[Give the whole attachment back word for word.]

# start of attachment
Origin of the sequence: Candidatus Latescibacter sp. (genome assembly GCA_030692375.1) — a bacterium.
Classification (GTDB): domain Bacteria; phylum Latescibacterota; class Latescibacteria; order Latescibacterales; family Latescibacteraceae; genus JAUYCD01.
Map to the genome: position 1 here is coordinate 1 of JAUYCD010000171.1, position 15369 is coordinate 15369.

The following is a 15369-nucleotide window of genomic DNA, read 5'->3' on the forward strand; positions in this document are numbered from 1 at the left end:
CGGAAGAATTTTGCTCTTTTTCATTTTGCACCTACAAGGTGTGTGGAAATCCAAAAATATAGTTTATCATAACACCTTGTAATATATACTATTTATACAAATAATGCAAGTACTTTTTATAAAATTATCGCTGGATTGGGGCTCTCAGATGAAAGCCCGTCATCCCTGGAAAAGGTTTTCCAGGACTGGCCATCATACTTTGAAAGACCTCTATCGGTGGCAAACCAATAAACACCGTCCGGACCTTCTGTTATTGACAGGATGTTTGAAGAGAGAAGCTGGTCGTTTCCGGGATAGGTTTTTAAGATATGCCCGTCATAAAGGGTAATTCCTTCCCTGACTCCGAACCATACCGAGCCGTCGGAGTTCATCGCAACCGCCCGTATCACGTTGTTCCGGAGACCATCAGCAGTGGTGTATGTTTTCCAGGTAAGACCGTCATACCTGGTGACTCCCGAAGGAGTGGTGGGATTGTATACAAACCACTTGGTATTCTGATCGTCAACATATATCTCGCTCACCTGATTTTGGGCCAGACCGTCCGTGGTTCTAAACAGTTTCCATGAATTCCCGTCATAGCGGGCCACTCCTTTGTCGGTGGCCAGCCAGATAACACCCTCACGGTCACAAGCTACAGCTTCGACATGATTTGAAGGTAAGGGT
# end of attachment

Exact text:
Origin of the sequence: Candidatus Latescibacter sp. (genome assembly GCA_030692375.1) — a bacterium.
Classification (GTDB): domain Bacteria; phylum Latescibacterota; class Latescibacteria; order Latescibacterales; family Latescibacteraceae; genus JAUYCD01.
Map to the genome: position 1 here is coordinate 1 of JAUYCD010000171.1, position 15369 is coordinate 15369.

The following is a 15369-nucleotide window of genomic DNA, read 5'->3' on the forward strand; positions in this document are numbered from 1 at the left end:
CGGAAGAATTTTGCTCTTTTTCATTTTGCACCTACAAGGTGTGTGGAAATCCAAAAATATAGTTTATCATAACACCTTGTAATATATACTATTTATACAAATAATGCAAGTACTTTTTATAAAATTATCGCTGGATTGGGGCTCTCAGATGAAAGCCCGTCATCCCTGGAAAAGGTTTTCCAGGACTGGCCATCATACTTTGAAAGACCTCTATCGGTGGCAAACCAATAAACACCGTCCGGACCTTCTGTTATTGACAGGATGTTTGAAGAGAGAAGCTGGTCGTTTCCGGGATAGGTTTTTAAGATATGCCCGTCATAAAGGGTAATTCCTTCCCTGACTCCGAACCATACCGAGCCGTCGGAGTTCATCGCAACCGCCCGTATCACGTTGTTCCGGAGACCATCAGCAGTGGTGTATGTTTTCCAGGTAAGACCGTCATACCTGGTGACTCCCGAAGGAGTGGTGGGATTGTATACAAACCACTTGGTATTCTGATCGTCAACATATATCTCGCTCACCTGATTTTGGGCCAGACCGTCCGTGGTTCTAAACAGTTTCCATGAATTCCCGTCATAGCGGGCCACTCCTTTGTCGGTGGCCAGCCAGATAACACCCTCACGGTCACAAGCTACAGCTTCGACATGATTTGAAGGTAAGGGT